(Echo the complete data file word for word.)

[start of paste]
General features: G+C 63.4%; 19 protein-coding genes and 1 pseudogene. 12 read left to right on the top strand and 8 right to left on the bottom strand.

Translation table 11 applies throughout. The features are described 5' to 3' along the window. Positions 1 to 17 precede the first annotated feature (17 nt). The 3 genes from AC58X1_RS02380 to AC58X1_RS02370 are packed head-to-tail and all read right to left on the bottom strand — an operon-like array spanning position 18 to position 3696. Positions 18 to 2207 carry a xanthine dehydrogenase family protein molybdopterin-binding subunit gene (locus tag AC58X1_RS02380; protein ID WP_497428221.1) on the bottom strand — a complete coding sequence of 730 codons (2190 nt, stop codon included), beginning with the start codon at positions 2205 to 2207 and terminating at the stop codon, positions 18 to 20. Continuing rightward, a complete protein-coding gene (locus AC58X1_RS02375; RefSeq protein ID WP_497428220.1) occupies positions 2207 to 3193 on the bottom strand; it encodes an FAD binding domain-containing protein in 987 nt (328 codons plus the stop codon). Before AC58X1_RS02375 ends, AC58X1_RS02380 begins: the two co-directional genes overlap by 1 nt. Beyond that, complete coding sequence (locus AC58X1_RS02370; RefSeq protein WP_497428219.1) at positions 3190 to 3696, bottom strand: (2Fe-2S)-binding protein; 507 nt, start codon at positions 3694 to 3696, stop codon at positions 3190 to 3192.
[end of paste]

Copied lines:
General features: G+C 63.4%; 19 protein-coding genes and 1 pseudogene. 12 read left to right on the top strand and 8 right to left on the bottom strand.

Translation table 11 applies throughout. The features are described 5' to 3' along the window. Positions 1 to 17 precede the first annotated feature (17 nt). The 3 genes from AC58X1_RS02380 to AC58X1_RS02370 are packed head-to-tail and all read right to left on the bottom strand — an operon-like array spanning position 18 to position 3696. Positions 18 to 2207 carry a xanthine dehydrogenase family protein molybdopterin-binding subunit gene (locus tag AC58X1_RS02380; protein ID WP_497428221.1) on the bottom strand — a complete coding sequence of 730 codons (2190 nt, stop codon included), beginning with the start codon at positions 2205 to 2207 and terminating at the stop codon, positions 18 to 20. Continuing rightward, a complete protein-coding gene (locus AC58X1_RS02375; RefSeq protein ID WP_497428220.1) occupies positions 2207 to 3193 on the bottom strand; it encodes an FAD binding domain-containing protein in 987 nt (328 codons plus the stop codon). Before AC58X1_RS02375 ends, AC58X1_RS02380 begins: the two co-directional genes overlap by 1 nt. Beyond that, complete coding sequence (locus AC58X1_RS02370; RefSeq protein WP_497428219.1) at positions 3190 to 3696, bottom strand: (2Fe-2S)-binding protein; 507 nt, start codon at positions 3694 to 3696, stop codon at positions 3190 to 3192.